Why You Should Care
Small-cap bios will often provide for great short-term speculations. However, you'll only be able to capitalize if you are aware of the company's past, how the price action has unfolded, and what the company has ahead of itself. Furthermore, great speculations that can lead to terrific upside are rare, so one must commit themselves to learning about numerous biotechs that show promise.
For example, I followed Aurinia Pharmaceuticals (NASDAQ:AUPH) for a year and a half before I ever bought a single share, but the time that I spent getting to know the company was well spent. I was able to buy AUPH when it was trading for $2.38 a share, which was right before it experienced huge upside. In fact, the stock went on to return 42% in a matter of six market days. You can review my original article here. I was only able to capitalize, because I was very familiar with the company, how the equity traded over the past couple years, the current valuation relative to the market opportunity for its lead drug, and I knew of the upcoming catalysts. These factors let me know that probability favored appreciation and that I was presented with a great reward to risk ratio. Thus, it's really worth following small bios that do not currently fit into your investment strategy/trading parameters. Lastly, I want to monitor how the story of these small bios unfolds so that I'll be able to know when/if they become worthy of an investment.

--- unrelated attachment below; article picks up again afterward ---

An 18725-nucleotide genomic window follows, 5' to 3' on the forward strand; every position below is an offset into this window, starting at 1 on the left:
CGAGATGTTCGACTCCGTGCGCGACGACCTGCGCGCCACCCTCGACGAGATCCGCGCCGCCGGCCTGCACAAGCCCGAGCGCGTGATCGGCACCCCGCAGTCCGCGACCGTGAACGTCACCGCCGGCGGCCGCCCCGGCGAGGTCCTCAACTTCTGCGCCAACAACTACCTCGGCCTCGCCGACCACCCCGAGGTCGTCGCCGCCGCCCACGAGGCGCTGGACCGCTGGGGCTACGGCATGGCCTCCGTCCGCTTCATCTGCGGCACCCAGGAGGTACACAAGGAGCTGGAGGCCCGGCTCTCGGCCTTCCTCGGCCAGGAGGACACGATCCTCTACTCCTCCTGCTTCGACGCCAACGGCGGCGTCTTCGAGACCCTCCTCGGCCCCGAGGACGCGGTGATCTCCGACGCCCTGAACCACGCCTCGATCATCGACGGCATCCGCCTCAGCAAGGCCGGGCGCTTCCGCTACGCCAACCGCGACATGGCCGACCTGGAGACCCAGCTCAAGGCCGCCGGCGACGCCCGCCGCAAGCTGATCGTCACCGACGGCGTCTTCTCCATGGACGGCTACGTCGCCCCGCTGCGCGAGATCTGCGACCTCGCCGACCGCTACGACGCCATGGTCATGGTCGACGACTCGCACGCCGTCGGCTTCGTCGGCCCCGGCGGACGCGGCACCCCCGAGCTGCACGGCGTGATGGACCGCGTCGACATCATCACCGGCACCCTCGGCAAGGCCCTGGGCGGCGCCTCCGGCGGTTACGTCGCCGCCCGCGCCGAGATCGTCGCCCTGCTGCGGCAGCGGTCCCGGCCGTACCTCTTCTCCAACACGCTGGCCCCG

Pieris Pharmaceuticals (NASDAQ:PIRS) is an early developmental-stage biopharmaceutical company, which is focused on advancing Anticalin-based drugs. The company has partnered with a lot of big names in the industry and is currently valued at $105 million.
Anticalin-based drugs are compelling because they provide a coveted specificity and affinity against a wide spectrum of targets; exhibit the safety of an endogenous protein; are durable and create greater flexibility of formulation and delivery; and they tightly bind to a target as a monovalent molecule, which overcomes the complications of multivalent binding approaches. Below is a graphic that explains the potential advantages of Anticalin-based drugs over other therapeutic protein drugs.